tow (v.) Look up tow at
"pull with a rope," Old English togian "to drag, pull," from Proto-Germanic *tugojanan (cognates: Old English teon "to draw," Old Frisian togia "to pull about," Old Norse toga, Old High German zogon, German ziehen "to draw, pull, drag"), from PIE root *deuk- "to pull, draw" (cognates: Latin ducere "to lead;" see duke (n.)). Related: Towed; towing.
tow (n.1) Look up tow at
"the coarse, broken fibers of flax, hemp, etc., separated from the finer parts," late 14c., probably from Old English tow- "spinning" (in towlic "fit for spinning," tow-hus "spinning-room"), perhaps cognate with Gothic taujan "to do, make," Middle Dutch touwen "to knit, weave," from Proto-Germanic *taw- "to manufacture" (see taw (v.)).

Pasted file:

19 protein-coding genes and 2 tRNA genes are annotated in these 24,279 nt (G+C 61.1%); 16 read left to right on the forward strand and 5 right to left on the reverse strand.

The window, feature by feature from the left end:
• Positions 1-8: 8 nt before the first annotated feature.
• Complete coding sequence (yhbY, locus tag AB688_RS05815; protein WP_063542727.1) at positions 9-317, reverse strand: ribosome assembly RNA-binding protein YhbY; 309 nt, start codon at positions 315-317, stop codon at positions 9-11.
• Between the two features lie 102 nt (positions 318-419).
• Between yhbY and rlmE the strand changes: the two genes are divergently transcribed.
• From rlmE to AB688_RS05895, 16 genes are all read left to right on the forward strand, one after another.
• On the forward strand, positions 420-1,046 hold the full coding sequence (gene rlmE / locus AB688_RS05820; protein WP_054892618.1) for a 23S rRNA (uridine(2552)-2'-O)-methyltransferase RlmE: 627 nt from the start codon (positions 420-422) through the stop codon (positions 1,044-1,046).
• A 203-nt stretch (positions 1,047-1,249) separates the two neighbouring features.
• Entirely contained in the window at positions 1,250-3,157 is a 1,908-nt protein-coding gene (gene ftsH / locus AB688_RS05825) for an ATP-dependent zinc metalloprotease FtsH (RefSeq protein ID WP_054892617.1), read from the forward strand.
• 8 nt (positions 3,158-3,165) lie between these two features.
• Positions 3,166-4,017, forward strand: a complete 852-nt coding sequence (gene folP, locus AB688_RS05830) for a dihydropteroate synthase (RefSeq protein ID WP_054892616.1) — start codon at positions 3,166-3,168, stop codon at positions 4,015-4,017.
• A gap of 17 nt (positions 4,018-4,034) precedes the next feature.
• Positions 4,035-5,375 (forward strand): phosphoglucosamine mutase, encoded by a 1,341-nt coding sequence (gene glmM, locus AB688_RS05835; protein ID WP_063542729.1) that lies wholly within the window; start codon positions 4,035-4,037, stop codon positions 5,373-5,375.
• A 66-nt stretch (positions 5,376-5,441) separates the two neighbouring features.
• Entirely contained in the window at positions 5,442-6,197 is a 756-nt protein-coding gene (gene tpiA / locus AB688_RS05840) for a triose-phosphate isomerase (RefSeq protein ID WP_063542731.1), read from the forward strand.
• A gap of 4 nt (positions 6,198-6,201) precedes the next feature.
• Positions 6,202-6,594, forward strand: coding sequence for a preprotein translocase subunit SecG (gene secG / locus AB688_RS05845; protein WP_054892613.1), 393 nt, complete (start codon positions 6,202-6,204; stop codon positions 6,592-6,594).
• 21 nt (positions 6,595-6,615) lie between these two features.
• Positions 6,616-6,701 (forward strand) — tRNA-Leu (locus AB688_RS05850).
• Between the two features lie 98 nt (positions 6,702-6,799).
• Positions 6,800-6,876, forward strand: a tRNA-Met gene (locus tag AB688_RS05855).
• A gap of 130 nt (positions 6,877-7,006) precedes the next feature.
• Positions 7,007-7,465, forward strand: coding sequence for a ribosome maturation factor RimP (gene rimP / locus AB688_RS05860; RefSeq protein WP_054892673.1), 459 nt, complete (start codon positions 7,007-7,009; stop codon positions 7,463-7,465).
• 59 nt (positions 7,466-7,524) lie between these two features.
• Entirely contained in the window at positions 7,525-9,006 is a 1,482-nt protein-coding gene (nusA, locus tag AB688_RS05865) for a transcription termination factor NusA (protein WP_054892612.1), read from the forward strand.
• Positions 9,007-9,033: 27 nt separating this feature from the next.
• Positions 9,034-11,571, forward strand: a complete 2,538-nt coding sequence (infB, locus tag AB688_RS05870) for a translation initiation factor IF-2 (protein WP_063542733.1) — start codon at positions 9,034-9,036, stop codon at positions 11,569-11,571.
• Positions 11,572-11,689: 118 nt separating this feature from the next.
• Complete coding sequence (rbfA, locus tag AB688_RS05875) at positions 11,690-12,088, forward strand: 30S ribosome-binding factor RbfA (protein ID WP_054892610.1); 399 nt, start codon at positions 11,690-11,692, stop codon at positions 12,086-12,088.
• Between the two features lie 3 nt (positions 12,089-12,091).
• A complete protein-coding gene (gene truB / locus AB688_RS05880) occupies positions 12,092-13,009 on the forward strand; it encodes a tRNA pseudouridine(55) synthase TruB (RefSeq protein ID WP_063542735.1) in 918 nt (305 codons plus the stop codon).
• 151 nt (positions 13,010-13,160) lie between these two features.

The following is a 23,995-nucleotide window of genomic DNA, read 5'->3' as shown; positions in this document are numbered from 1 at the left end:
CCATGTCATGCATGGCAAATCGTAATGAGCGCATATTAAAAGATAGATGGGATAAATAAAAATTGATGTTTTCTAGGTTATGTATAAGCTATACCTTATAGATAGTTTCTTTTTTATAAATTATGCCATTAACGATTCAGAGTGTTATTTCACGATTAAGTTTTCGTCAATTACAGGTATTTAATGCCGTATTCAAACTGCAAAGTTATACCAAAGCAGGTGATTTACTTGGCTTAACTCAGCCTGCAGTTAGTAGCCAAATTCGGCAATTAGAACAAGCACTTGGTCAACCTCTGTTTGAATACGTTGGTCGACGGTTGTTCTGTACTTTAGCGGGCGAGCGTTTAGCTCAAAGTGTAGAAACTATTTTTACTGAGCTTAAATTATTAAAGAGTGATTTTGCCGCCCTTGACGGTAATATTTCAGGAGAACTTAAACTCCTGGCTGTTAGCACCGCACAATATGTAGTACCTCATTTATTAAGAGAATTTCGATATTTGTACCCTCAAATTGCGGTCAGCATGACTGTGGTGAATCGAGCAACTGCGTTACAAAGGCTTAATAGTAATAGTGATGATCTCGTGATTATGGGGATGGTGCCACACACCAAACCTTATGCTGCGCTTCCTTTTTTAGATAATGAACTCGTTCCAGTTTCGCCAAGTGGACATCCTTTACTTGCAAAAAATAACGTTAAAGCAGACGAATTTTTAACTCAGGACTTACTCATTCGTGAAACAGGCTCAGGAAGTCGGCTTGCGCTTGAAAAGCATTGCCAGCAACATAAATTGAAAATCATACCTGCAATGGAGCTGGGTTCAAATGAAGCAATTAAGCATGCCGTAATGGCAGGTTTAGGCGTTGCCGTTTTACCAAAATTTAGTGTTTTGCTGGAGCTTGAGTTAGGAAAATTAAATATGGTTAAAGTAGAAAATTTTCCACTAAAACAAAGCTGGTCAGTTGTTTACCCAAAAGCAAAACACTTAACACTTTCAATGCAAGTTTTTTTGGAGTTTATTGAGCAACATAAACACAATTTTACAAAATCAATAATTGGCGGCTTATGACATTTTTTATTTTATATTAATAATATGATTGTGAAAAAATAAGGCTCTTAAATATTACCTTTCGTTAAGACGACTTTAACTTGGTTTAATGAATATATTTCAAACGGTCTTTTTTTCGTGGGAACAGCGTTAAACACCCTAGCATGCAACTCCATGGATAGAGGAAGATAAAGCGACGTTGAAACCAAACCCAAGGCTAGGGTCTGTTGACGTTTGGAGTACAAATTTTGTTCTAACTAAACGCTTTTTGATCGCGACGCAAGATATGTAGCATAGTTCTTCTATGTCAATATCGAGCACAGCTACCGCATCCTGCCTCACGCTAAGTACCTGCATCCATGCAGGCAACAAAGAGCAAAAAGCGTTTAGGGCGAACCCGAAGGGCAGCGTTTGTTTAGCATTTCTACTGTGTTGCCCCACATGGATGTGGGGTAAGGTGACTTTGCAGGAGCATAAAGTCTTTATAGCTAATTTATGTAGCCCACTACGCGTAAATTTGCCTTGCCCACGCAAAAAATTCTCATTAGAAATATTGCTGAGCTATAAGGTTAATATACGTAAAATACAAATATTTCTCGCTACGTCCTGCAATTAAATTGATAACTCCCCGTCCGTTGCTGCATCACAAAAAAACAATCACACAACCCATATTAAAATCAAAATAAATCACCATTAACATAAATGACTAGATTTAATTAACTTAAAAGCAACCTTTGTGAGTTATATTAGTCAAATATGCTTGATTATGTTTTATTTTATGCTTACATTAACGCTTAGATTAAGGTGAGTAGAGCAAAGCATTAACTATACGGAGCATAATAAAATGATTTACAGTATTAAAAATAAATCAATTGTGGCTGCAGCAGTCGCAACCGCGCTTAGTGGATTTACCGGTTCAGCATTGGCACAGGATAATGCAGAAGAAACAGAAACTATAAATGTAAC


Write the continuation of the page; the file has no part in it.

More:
tow (n.2) Look up tow at
c. 1600, "rope used in towing," from tow (v.). Meaning "act or fact of being towed" is from 1620s.